Why Growing Up is a Good Thing

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I turn seventeen on Friday.

In theory, sixteen and eighteen are both milestone birthdays, and seventeen is just kind of…hanging out in between somewhere. But to be honest, turning seventeen feels like much more of a big deal than turning sixteen did. It seems so much more grown up. It’s your last year of childhood.

In the world’s eyes, growing up is almost a tragedy. Childhood is seen as the best time of life, the simplest time, that will never return again. Now you have to enter the scary world of “adulting” and deal with the fact that the best years of your life are hypothetically over.

But is this the right way to think?

As I was thinking about this more and more, I realized something. Nowhere in the Bible is childhood idolized the way it is in our culture. There is not an ounce of nostalgia or sentimentalism towards childhood in God’s Word.

In fact, the opposite is true. Maturity and adulthood are lauded as good things, great things, things to strive for and look forward to.

Take a look at these passages:

And he gave the apostles, the prophets, the evangelists, the shepherds and teachers, to equip the saints for the work of ministry, for building up the body of Christ, until we all attain to the unity of the faith and of the knowledge of the Son of God, to mature manhood, to the measure of the stature of the fullness of Christ, so that we may no longer be children, tossed to and fro by the waves and carried about by every wind of doctrine, by human cunning, by craftiness in deceitful schemes. Rather, speaking the truth in love, we are to grow up in every way into him who is the head, into Christ…

-Ephesians 4:11-15

When I was a child, I thought like a child, I reasoned like a child. When I became a man, I gave up childish ways.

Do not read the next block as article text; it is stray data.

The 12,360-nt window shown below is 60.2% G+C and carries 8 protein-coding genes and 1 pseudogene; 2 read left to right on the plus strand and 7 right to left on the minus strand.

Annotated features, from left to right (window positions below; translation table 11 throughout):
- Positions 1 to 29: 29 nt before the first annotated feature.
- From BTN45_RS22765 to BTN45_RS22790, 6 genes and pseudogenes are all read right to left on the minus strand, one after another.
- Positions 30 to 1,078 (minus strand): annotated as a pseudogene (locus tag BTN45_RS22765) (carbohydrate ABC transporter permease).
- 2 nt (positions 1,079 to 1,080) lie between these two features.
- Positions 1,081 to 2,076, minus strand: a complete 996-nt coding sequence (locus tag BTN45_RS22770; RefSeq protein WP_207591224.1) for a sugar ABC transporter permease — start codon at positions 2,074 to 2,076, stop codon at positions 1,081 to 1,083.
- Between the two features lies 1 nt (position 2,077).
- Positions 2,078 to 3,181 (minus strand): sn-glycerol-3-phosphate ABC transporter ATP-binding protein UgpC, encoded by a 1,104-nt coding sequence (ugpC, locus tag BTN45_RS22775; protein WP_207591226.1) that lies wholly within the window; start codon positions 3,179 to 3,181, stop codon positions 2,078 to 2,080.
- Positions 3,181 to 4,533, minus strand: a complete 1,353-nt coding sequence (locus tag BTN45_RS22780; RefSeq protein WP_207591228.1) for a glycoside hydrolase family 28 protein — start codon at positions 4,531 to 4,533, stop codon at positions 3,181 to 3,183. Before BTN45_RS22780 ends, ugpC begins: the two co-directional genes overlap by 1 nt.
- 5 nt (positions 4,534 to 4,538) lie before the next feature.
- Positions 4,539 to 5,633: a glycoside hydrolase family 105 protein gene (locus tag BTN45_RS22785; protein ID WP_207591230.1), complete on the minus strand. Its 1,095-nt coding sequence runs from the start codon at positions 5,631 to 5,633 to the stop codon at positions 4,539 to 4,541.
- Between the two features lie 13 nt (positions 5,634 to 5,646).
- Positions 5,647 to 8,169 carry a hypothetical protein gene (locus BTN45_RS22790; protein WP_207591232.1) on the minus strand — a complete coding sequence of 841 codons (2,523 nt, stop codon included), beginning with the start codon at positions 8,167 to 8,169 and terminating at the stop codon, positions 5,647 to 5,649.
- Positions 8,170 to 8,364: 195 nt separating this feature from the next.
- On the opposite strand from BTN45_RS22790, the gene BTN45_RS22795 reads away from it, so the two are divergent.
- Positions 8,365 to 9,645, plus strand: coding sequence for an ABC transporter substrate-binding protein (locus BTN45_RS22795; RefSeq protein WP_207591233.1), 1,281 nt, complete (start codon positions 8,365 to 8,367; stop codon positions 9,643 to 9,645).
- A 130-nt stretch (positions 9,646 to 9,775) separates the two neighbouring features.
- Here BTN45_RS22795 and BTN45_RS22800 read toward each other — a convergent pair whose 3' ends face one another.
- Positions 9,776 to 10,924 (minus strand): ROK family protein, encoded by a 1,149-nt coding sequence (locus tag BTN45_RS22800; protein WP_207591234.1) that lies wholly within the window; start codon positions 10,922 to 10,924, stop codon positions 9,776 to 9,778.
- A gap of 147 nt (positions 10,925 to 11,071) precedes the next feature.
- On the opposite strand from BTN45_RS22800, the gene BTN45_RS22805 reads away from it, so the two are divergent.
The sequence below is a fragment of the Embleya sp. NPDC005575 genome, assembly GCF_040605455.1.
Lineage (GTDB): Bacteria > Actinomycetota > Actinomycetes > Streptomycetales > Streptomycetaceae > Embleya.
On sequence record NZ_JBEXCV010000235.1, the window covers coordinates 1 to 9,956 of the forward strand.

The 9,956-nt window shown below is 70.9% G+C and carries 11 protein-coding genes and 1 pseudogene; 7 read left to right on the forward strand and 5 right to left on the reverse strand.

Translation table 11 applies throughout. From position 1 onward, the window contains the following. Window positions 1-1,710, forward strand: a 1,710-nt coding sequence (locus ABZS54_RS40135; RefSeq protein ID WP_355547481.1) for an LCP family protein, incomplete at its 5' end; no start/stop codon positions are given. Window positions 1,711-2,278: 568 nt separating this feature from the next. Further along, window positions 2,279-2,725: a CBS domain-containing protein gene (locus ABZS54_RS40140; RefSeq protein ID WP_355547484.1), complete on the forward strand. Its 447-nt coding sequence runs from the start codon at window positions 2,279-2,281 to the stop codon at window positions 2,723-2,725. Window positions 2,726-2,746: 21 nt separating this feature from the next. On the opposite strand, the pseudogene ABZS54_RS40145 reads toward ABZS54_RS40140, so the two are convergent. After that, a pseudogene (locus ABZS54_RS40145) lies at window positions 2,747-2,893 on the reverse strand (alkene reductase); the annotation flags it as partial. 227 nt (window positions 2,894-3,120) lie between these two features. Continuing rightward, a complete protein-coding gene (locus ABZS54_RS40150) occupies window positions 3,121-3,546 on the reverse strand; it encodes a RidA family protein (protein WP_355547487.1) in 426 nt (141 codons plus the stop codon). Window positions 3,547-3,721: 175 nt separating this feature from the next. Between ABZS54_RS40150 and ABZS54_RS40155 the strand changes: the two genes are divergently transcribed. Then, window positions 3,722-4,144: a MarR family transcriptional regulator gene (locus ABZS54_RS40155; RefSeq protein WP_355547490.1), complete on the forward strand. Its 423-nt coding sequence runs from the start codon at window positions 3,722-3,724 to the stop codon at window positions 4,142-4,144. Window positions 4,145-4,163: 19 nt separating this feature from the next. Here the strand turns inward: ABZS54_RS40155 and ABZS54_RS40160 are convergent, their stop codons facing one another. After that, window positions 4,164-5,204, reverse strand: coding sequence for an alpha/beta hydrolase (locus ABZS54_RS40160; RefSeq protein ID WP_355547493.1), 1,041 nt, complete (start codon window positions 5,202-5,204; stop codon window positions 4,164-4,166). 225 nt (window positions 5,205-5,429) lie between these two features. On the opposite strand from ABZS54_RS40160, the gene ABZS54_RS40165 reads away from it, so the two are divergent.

-1 Corinthians 13:11

Brothers, do not be children in your thinking. Be infants in evil, but in your thinking be mature.

-1 Corinthians 14:23

Clearly, Paul does not consider childhood the best time of life. In fact, to him, “childhood” is synonymous for “immaturity”, which is something that all Christians should strive to overcome.

And this was really encouraging to me – childhood is not supposed to be the only good time of our lives. It’s not supposed to be a bad thing to grow up. It is, in fact, supposed to be a very good thing.

This does not mean that we cannot look back on our childhood with nostalgia. It is a wonderful time, certainly! And if you had a wonderful childhood that makes you not want to grow up, be thankful for that gift that God gave you. But you don’t have to feel like the best time of life is over once childhood ends.

Childhood is a training grounds for life. It’s a time for us to learn from the godly adults in our lives as well as learning from the various experiences we have. It’s our chance to make mistakes without the pressure.

But childhood is not the end goal. Here is the end goal:

Epaphras, who is of you, a servant of Christ Jesus, greets you, always struggling on your behalf in his prayers, that you may stand mature and fully assured in all the will of God. 

-Colossians 4:12

In all of these verses, we see that the Bible views growing up as a good thing, not a bad thing; something to look forward to, not something to dread; something to pray for, not something to struggle against.

Once we begin to reach these last years of childhood, we will have mixed feelings, certainly. Looking back, we ought to be grateful to God for the many blessings he gave us while we were still children. But we don’t need to get bogged down in what-ifs and should-haves. You don’t need to feel guilty if you think you didn’t live your childhood to the fullest, use your teen years well, or appreciate what you had while you had it. What God gave you, and what you experienced, was what you were supposed to experience, and it was enough. It was enough to prepare you for the adult that you are going to be, exactly what you needed as training for the rest of your life.